Can an LLC Offer Both Preferred & Common Shares?

By Salvatore Jackson

A limited liability company, or LLC, is a popular type of business association that offers small business owners flexibility and simplified formalities. An LLC is not required to have multiple owners or a board of directors, and LLC owners can determine how their LLC will be structured and operated by executing an operating agreement. However, LLCs cannot issue stock.

LLCs and Stock

While state LLC statutes vary slightly, no state permits an LLC to issue stock. Only a corporation, whether it is a C- or S-corporation, may issue stock. However, while state laws prohibit an LLC from issuing equity instruments such as stock, no state LLC statute prohibits an LLC from issuing a debt instrument, such as a bond. While issuing bonds in the LLC achieves the same purpose of issuing stock, which is to attract financing, the process of issuing bonds is significantly more complex than issuing stock. The decision to issue debt instruments in an LLC may require the expertise a firm that specializes in issuing debt instruments, such as an investment bank.

LLC Ownership Structure

While state LLC statutes vary to some extent, a common requirement found throughout state LLC statutes is that members in an LLC must have equal rights. Typically, LLC members receive an ownership stake commensurate with their investment in the LLC. An LLC member does not necessarily need to invest financially in the LLC to receive an ownership stake, and may instead provide “sweat equity” by providing the LLC with services such as legal or other professional representation.

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Preferential LLC Ownership

A corporation has the option of issuing both preferred and common shares. Preferred stock generally carries the rights of a dividend preference as well as a preference in receiving company assets in the case of liquidation. Additionally, preferred stock may also carry special voting rights. Because an LLC cannot issue stock, an LLC cannot issue preferred shares. However, by executing an operating agreement, LLC members may agree to assign rights and benefits to some LLC members but not to others. For instance, a particular LLC member may be granted veto power over issues that call for a vote of LLC members.

Preferential LLC Dividend Structure

An operating agreement may also be used to simulate other benefits to preferred stock. The terms of an operating agreement may specify a means of liquidating the LLC that provides a greater share of proceeds of liquidated assets to a particular LLC member. Additionally, an operating agreement may be used to assign LLC income to LLC members at a percentage different from the proportion of LLC ownership. The IRS must approve this type of assignment of income, which is called a special allocation.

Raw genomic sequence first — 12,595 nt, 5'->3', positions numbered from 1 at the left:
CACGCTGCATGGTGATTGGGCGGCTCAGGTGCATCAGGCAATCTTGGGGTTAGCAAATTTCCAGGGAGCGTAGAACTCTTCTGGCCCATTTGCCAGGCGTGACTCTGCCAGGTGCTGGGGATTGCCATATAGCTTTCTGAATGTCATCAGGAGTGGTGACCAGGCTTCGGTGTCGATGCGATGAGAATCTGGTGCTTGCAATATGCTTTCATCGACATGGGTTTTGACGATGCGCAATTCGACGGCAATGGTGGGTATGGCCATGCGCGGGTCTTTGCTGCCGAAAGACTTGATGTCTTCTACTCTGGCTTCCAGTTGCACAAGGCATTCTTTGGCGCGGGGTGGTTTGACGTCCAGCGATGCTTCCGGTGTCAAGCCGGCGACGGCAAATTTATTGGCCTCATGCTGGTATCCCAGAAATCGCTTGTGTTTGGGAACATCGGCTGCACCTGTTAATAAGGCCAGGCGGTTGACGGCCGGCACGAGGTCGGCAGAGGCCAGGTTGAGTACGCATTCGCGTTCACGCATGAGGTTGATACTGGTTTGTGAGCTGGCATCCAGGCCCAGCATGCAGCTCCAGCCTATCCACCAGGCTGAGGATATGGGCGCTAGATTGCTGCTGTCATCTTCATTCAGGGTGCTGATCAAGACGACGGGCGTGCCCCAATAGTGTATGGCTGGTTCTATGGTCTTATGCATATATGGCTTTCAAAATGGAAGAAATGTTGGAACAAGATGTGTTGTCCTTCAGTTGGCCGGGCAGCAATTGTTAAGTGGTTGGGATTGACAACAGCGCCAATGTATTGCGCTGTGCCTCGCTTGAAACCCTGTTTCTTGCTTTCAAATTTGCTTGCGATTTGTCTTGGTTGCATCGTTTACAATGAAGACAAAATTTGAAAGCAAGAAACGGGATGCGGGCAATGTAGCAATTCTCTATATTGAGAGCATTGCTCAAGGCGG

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Corporation Law Notes

A corporation is a legal entity that gradually developed into its modern form over hundreds of years. It is designed to encourage investment into potentially profitable projects by limiting the economic liability of its investors. In the United States, corporations are formed and governed by the laws of individual states.

Distributions to LLC Members Vs. Dividends

Members of a limited liability company, or LLC, and the shareholders of a corporation are similar in that they each hold all ownership interests in their entity’s underlying business. As owners, members and shareholders have an expectation of monetary gain on their investments, but they receive them in different ways. The members of a LLC receive distributions of profit, whereas the common shareholders of a corporation can receive dividends.

Can Sole Proprietorships Issue Bonds?

A sole proprietorship is not an independent legal entity like a corporation or partnership. It is a business activity that is operated by an individual under his own name and personal responsibility; as such, the owner is free to borrow money to finance the venture. Although bonds are a form of debt, practically speaking, the sole proprietorship is not able to sell bonds like large corporations traditionally do simply because of the expense and complexity of complying with the applicable regulations.

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